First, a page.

Make the gospel attractive

Here is some more from Graham Tomlin's first address at the Alpha day last week.

A response to the crisis facing the church - see earlier post here - has been:
1960's/70's - a liberal response - let's change the gospel. Robinson and Hick and others.
1980's/90's - let's change our technique - music and power point.

Niether of these help address the crisis.

Many today would echo the words of the late John Diamond, 'I'm happy not believing'.

The challenge to the church is well framed by Blaise Pascal, 'Make it attractive, make good men wish it were true and then show that it is.' How do we make the gospel attractive? Can we do this without treating those who don't believe disrespectfully? Is the only way to evangelise to first create dissatisfaction with a present way of life?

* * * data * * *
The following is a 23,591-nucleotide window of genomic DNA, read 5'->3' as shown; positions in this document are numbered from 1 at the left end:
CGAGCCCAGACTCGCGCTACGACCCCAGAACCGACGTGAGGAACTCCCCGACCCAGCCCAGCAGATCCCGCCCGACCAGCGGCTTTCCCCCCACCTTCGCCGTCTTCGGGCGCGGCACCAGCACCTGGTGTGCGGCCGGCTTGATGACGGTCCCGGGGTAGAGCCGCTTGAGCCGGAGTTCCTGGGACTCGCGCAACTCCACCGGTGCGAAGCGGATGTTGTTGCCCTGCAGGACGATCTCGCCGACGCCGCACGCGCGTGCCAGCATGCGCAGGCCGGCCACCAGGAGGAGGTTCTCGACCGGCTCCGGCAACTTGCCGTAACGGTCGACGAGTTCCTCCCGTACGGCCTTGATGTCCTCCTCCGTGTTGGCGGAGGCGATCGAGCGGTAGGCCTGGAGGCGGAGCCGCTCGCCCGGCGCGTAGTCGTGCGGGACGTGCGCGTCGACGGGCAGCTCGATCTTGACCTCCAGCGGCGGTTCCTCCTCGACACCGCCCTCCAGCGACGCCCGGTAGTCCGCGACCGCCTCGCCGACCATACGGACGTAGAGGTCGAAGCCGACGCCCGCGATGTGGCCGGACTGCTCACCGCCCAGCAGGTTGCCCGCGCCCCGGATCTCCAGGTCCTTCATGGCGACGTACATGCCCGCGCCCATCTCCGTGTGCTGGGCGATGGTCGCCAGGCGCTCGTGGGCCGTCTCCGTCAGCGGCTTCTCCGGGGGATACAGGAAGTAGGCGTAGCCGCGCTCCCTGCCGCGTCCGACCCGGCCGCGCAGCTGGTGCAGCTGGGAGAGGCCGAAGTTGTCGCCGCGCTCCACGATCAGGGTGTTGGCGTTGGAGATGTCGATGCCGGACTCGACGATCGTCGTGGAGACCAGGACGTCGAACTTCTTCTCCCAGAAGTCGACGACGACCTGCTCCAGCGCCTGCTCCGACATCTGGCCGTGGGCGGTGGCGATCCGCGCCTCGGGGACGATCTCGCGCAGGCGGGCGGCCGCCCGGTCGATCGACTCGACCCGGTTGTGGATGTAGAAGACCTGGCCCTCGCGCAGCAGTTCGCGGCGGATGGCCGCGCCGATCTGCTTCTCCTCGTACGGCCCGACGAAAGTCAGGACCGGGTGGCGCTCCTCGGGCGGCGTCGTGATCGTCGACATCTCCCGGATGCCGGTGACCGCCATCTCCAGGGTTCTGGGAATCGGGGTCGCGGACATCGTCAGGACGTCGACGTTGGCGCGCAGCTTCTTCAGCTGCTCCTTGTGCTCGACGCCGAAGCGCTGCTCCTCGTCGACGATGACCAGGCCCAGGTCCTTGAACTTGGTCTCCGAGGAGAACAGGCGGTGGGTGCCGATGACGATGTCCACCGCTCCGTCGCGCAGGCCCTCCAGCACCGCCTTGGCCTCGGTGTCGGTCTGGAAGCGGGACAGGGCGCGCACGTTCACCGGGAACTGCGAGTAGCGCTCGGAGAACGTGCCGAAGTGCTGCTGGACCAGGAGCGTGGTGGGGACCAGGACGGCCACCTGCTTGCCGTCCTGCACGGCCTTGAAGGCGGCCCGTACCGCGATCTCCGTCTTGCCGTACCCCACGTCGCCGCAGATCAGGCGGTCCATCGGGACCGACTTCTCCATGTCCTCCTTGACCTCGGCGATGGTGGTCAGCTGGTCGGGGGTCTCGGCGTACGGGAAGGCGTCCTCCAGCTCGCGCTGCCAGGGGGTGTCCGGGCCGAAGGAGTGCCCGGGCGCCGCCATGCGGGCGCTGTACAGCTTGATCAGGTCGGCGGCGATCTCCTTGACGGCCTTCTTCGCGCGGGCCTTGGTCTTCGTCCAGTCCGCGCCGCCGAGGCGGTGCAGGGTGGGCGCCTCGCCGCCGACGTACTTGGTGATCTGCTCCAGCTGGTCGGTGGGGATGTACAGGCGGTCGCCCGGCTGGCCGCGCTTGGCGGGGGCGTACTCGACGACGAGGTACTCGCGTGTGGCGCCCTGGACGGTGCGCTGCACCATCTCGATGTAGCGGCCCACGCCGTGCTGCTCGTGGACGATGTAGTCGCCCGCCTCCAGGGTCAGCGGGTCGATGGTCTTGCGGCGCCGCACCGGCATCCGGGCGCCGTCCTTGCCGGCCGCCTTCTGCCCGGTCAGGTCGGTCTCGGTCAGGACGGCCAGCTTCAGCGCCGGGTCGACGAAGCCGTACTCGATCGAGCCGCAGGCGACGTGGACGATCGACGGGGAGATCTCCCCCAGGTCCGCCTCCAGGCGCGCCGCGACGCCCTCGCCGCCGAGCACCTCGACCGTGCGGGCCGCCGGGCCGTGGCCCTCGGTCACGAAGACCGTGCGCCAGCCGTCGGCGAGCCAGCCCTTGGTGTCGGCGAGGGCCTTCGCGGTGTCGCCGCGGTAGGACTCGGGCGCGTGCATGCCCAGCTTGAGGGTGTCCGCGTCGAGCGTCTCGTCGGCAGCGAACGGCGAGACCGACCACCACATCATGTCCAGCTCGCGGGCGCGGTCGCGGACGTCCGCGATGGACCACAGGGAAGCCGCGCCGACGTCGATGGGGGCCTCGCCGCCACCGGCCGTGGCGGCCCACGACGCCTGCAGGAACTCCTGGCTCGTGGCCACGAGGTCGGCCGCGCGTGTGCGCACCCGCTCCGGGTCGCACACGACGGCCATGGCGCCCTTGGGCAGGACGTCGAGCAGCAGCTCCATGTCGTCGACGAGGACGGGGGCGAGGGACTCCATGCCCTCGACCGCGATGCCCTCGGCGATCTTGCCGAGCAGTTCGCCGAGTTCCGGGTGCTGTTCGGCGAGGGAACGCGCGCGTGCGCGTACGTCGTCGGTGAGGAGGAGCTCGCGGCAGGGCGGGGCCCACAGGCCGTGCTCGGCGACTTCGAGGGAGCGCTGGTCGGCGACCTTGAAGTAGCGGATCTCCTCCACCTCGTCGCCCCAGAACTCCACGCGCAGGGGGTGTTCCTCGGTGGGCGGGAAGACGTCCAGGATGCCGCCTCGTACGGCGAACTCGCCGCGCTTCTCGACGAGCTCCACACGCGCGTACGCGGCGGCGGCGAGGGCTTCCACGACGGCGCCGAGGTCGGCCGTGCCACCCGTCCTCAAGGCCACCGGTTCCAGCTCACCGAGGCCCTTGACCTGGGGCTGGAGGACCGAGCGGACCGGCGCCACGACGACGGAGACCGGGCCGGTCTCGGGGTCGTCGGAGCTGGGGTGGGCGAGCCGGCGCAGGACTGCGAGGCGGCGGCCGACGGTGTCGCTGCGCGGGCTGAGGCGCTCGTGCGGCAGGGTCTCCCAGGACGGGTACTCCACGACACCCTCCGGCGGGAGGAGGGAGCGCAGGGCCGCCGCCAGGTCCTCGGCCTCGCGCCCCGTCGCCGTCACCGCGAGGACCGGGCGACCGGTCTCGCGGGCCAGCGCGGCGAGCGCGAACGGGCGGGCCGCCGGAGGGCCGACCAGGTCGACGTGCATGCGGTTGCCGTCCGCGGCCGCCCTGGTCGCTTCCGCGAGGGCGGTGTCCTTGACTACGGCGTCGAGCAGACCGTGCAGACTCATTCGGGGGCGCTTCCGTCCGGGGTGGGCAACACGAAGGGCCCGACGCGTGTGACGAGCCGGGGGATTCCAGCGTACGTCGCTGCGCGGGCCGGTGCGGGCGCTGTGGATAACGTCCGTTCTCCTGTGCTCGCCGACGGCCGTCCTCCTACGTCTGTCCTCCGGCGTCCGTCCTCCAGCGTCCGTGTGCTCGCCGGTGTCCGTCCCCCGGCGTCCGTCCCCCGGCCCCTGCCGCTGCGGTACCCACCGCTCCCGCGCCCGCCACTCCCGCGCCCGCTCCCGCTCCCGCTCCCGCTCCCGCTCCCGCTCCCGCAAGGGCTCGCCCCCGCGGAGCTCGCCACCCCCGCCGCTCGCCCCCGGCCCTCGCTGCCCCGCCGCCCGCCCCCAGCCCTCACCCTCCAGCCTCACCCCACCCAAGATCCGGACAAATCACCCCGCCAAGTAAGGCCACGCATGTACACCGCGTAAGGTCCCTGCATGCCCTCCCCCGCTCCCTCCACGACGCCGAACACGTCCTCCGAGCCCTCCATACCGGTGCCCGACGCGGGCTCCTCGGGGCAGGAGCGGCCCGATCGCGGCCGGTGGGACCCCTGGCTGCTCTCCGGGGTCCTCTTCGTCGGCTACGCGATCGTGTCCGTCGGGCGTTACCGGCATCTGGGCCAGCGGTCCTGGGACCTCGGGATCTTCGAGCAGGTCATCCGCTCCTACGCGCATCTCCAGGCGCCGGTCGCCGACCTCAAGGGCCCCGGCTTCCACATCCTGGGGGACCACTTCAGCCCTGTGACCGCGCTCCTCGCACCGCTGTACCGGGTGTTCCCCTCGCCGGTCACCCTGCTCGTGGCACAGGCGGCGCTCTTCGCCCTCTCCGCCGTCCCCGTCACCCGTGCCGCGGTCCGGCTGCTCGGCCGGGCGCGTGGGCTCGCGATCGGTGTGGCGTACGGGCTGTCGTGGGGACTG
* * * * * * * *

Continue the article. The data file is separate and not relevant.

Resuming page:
The charge of hypocricy against Christians bites because often our words about the gospel promise much, but what is promised is not delivered in changed lives. We need to learn how to live different lives that commend the gospel and provoke the question, 'What does this mean?' Acts 2.

Monday, 26 April 2010

A Colourful Garden

I'm not a great word for gardening, I think garden is an alternative spelling for Sheol! But it was time to change my desktop after Easter so I've gone for some Van Gogh this year. What a splash of colours, vibrant images of a garden. If mine could look like this, without me having to slave away in it, perhaps I'd be more keen on gardens.
Enjoy this image, I know I will.

A Church in Crisis

This post isn't about the present state of the Church of Scotland, although we clearly are a church in crisis!